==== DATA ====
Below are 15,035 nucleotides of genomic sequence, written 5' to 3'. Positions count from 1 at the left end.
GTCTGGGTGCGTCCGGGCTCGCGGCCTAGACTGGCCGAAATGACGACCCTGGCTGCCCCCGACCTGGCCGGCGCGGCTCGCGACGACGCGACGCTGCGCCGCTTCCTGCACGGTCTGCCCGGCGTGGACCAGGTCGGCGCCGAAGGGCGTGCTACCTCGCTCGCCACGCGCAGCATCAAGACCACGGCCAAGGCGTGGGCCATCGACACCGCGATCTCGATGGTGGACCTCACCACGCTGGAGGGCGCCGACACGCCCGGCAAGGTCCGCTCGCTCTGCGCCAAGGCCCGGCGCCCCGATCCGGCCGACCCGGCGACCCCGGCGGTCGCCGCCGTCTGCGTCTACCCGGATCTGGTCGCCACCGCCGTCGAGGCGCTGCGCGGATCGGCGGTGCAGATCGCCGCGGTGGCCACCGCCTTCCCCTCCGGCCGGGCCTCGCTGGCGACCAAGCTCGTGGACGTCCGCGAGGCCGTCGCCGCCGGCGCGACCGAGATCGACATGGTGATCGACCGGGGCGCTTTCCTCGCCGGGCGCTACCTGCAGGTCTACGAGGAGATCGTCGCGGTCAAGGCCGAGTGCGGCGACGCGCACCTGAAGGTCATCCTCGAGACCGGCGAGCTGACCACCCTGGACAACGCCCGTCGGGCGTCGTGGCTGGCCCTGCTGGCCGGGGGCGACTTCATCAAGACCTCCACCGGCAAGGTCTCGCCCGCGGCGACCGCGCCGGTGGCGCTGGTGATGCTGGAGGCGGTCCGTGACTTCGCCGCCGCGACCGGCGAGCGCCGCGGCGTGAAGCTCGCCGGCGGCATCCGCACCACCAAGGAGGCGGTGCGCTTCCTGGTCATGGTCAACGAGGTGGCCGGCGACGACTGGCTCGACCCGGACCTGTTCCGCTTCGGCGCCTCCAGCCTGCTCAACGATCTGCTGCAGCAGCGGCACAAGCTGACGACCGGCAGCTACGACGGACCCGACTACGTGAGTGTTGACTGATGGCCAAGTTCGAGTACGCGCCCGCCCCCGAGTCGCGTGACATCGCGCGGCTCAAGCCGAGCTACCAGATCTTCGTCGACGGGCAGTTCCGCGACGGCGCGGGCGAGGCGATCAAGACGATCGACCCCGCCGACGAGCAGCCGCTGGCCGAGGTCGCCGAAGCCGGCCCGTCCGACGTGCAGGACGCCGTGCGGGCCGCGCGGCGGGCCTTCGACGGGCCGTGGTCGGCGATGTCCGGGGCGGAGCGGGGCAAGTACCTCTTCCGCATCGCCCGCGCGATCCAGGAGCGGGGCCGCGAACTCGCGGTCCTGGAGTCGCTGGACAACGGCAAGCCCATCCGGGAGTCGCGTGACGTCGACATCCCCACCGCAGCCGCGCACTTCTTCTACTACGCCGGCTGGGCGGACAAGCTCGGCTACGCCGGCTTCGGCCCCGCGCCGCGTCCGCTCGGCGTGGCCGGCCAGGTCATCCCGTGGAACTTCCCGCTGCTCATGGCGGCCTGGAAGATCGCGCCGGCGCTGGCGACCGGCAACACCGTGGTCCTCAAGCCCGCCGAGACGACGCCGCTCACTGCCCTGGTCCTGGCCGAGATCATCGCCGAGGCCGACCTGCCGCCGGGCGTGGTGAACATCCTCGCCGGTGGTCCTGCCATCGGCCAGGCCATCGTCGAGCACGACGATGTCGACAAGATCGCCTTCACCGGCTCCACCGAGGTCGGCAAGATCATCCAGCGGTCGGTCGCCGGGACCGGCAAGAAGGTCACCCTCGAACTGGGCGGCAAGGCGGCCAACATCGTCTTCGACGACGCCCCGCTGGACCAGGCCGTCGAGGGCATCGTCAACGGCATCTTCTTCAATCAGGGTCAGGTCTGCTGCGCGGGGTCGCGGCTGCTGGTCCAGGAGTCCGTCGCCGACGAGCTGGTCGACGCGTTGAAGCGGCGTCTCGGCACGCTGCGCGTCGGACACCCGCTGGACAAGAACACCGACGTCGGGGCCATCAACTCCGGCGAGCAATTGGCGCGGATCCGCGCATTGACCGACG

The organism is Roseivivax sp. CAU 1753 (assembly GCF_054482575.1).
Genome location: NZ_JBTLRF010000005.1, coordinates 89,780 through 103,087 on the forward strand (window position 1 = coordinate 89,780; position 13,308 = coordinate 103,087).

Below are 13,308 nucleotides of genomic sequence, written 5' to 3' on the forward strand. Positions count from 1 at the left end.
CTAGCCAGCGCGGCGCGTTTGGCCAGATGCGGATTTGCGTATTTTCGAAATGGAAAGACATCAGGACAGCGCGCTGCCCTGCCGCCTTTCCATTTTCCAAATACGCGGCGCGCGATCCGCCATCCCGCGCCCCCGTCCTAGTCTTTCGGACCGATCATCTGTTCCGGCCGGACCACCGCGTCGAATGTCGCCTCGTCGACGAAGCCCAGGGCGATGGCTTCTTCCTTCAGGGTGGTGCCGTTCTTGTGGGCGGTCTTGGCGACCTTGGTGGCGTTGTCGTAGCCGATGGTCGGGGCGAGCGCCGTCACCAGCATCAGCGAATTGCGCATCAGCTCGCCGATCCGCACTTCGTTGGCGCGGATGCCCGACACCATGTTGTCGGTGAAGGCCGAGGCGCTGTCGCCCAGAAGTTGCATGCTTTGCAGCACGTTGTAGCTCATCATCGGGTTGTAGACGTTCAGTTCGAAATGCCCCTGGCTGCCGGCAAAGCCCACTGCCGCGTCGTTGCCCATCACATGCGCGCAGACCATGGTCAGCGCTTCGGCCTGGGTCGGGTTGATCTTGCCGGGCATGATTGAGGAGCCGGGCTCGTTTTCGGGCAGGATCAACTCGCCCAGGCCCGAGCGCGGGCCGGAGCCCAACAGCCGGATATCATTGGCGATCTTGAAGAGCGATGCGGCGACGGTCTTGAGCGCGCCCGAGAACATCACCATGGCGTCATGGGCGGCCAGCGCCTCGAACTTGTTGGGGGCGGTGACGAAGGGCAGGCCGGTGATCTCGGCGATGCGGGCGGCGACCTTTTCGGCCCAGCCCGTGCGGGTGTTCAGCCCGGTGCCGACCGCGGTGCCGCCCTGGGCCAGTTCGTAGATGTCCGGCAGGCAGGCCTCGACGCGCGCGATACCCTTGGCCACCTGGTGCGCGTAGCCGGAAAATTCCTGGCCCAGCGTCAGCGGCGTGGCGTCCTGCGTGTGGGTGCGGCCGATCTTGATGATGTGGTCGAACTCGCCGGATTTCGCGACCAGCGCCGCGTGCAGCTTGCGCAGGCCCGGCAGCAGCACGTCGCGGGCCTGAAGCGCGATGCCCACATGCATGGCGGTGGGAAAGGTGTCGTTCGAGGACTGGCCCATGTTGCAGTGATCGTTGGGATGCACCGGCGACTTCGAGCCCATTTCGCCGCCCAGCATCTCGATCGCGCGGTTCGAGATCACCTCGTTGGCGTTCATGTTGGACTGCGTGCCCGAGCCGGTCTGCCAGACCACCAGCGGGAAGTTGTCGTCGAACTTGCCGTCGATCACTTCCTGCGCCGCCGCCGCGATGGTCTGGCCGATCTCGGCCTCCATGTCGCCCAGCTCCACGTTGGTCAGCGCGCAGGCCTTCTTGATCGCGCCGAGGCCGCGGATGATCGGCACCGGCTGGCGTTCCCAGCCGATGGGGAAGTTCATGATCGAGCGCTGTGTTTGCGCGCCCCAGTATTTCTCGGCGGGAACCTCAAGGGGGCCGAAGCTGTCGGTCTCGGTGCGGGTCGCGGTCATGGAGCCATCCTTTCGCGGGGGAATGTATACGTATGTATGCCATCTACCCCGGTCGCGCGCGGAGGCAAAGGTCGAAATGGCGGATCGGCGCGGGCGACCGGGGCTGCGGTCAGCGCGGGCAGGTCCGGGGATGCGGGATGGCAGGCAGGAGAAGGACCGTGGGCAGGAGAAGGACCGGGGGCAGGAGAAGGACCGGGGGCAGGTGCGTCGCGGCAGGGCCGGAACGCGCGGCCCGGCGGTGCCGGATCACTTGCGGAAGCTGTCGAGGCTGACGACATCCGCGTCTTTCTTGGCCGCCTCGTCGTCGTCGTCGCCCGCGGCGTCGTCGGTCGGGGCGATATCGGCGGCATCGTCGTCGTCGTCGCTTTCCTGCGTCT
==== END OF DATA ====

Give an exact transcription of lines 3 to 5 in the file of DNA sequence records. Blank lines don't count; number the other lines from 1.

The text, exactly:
The organism is Roseivivax sp. CAU 1753 (assembly GCF_054482575.1).
Genome location: NZ_JBTLRF010000005.1, coordinates 89,780 through 103,087 on the forward strand (window position 1 = coordinate 89,780; position 13,308 = coordinate 103,087).

Below are 13,308 nucleotides of genomic sequence, written 5' to 3' on the forward strand. Positions count from 1 at the left end.